Lot 505. Important natural pearl and diamond necklace. Estimate: 225,000 – 315,000 CHF / 250,000 – 350,000 USD. Lot sold 2,629,000 CHF / 2,963,829 USD. Photo Sotheby’s 2014.
Composed of a strand of graduated natural pearls measuring from approximately 7.75 to 12.15mm, the clasp decorated with a pearl within a floral motif millegrain-set with pear-shaped, single-cut and rose diamonds, length approximately 540mm.
Accompanied by SSEF report no. 72585, stating that fifty-three pearls were found to be natural, saltwater.
Lot 460. Property of a lady of title. Pair of important natural pearl and diamond pendent earrings. Estimate: 225,000 – 315,000 CHF / 250,000 – 350,000 USD. Lot sold 725,000 CHF / 817,336 USD. Photo Sotheby’s 2014.
Each set with a slightly baroque drop-shaped natural pearl, measuring approximately 3.20 x 14.15 x 19.70 and 11.80 x 14.80 x 19.80mm, suspended from a line of baguette diamonds, the detachable surmount and pearl cap accented with brilliant-cut diamonds, post and clip fittings.
Signed and Period Jewels
The sale this spring features a fascinating selection of jewels demonstrating exemplary craftsmanship and historical significance. A fragment of aviation history is brought to life through a gold and diamond necklace from the collection of Jacqueline Auriol, celebrated as one of the most audacious test pilots of the 20th century. A gift to Mme Auriol from aircraft industrialist Marcel Dassault in honour of her achievements, the necklace is embellished to the side with a gold Mystère IV fighter jet and a line of graduating circular-cut diamonds (lot 432, est. CHF 20,000 – 30,000 / $22,000 – 33,000).
Lot 432. From the collection of Jacqueline Auriol. Gold and diamond necklace, Van Cleef & Arpels, 1956. Estimate: 20,000 – 30,000 CHF / 22,000 – 33,000 USD. Lot sold 245,000 CHF / 276,203 USD. Photo Sotheby’s 2014.
Of tissu Jersey design, embellished to the side with a gold Mystère IV fighter jet and a line of graduating circular-cut diamonds, length approximately 380mm, signed Van Cleef & Arpels, numbered, French assay and maker's marks, case by Van Cleef & Arpels, the cover monogrammed J.A.
This necklace was given to Mme Jacqueline Auriol by aircraft industrialist Marcel Dassault, at a ceremony held on the Place Vendôme, 16 December 1956. The official occasion honoured Marcel Dassault, who received the Legion of Honor’s Grand Cross, France's highest award. It also marked the delivery of the 225th Mystère IV jet ordered by the United States as part of an agreement with NATO.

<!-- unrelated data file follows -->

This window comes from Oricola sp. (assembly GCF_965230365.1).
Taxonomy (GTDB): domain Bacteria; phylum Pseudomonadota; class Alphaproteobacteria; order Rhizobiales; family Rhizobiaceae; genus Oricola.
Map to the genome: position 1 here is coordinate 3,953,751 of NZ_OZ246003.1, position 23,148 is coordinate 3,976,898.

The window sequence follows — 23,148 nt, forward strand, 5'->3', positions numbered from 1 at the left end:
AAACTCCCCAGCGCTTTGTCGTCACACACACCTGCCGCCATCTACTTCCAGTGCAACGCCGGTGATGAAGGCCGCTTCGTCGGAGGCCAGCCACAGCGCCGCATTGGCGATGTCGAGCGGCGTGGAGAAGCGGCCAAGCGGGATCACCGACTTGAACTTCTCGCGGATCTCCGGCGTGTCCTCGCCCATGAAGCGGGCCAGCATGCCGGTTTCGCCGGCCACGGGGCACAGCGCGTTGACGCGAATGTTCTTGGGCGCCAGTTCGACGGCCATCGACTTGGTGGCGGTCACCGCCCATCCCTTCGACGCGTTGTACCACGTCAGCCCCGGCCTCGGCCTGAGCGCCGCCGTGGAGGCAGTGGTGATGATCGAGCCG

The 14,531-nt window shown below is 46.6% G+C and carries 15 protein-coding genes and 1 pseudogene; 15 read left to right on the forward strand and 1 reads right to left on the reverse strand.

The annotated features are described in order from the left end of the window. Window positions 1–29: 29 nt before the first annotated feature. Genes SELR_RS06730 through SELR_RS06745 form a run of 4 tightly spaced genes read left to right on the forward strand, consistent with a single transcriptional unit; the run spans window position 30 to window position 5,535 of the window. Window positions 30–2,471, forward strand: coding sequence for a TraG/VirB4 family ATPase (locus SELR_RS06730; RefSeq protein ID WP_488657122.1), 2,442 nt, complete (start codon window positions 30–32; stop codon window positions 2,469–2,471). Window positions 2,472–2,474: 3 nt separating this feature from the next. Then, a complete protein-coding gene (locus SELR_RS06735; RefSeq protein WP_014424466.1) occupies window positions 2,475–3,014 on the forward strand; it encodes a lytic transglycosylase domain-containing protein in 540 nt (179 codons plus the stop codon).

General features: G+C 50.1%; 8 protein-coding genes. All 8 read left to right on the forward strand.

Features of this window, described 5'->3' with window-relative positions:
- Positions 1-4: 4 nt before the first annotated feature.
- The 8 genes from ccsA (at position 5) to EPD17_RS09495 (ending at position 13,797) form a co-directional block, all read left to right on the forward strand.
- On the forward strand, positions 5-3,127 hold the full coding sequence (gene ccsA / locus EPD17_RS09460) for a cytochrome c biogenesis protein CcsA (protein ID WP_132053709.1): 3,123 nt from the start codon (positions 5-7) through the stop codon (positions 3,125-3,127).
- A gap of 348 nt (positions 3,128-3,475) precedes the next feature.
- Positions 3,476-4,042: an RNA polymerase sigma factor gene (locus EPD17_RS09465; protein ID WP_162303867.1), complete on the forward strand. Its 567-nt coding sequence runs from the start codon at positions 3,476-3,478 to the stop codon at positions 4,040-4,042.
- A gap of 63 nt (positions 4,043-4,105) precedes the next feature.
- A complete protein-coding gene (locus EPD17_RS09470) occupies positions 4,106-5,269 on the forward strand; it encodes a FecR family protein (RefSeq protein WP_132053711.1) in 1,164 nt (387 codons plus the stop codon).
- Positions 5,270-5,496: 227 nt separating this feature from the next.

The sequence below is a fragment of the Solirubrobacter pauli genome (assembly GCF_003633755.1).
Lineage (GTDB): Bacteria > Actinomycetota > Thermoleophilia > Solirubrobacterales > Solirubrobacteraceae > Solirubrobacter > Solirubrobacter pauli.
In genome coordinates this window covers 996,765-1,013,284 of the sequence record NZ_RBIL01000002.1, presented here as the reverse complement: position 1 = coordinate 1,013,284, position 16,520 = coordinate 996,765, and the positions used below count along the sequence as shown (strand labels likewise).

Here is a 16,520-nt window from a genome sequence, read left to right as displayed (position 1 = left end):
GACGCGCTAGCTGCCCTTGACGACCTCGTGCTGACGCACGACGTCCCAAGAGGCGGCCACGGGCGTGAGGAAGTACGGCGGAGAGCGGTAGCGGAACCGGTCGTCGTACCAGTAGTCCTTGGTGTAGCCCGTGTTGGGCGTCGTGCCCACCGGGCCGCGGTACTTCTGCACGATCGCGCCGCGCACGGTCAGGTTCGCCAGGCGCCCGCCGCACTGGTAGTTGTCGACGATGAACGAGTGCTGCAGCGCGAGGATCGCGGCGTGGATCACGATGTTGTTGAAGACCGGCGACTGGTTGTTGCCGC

Literature : Cf: Sylvie Raulet, Bijoux des Années 1940 et 1950, Paris, 1987, pg. 59 for an illustration of this necklace with an alternate gold plane element, which was given to Mme Auriol at the same time as the present element.
July 5, 1955, Bretigny airfield, near Paris, France, Mme Auriol seated in the Mystère IV turbo jet fighter aircraft in which she broke the women’s world air speed record at 1,151 kilometers an hour (715.185 miles). © AP Photo/Jean Jacques Levy
“The Fastest Woman in the World”, Jacqueline Auriol (1917-2000)
Born to a wealthy shipbuilder on the Bay of Biscay and married at the age of twenty-one to the son of the future French president, Mme Auriol’s great beauty and privileged upbringing would never have predicted her spectacular future as one of the most daring test pilots of the 20th century. France’s first female test pilot, Mme Auriol not only became the first European woman to break the sound barrier, she was also named “the fastest woman in the world” when she flew 818km per hour over a 100km course, in 1951. Four years later, she broke Mach 2, flying at twice the speed of sound.
Mme Auriol’s entry into the world of aviation came shortly after World War II. A mother of two, she chose to stay in France during the war, living under a false identity while her husband partook in the resistance movement. Recalling this time she told The Washington Post in 1970, “I began to realize that I loved danger”. Following the war, her father-in-law, Vincent Auriol (1884-1966), became the first President of the Fourth French Republic. She and her family moved into the Elysée Palace where, at a dinner party one evening, she was seated beside a test pilot whose stories captivated her. Mesmerized, she asked if he would teach her to fly. “The parties and receptions were not enough to keep my interest,” she was quoted as saying - and her legacy was born.
A year after acquiring her pilot’s license in 1948, Mme Auriol was the passenger in a twin-motored hydroplane SCAN-30 when it crashed into the Seine. Unlike others on the flight, she survived, but was “broken in a million pieces”. “I had no face, no nose, nothing”, she said. Over the next couple of years she endured more than two dozen surgeries, the result of which was considered quite remarkable. As reported by a paper of the time “her nose might be American, but her smile remained unmistakably French”. Undeterred, Mme Auriol travelled to the US between her last two operations to earn her helicopter rating in only four short weeks.
In 1950, Mme Auriol earned her military license and qualified as France’s first female test pilot. On May 11, 1951, she set a new women’s speed record, flying 508.8 mph in a British Vampire jet, besting American Jacqueline Cochran’s previous record. This feat began a friendly rivalry between the two Jacqueline’s and the pair continued to exchange records throughout the following decade. In 1953, while flying a Mystère IV, Mme Auriol became only the second woman to break the sound barrier. She would later be one of the first test pilots of the supersonic Concorde.
She received many awards throughout her flying career including aviation awards from Presidents Truman and Eisenhower and was decorated with the French Legion d'Honneur. She also wrote an autobiography called Vivre pour Voler. At her death in 2000, Jacques Chirac, former President of France, called her ''the incarnation of courage and modernity for the French people.''.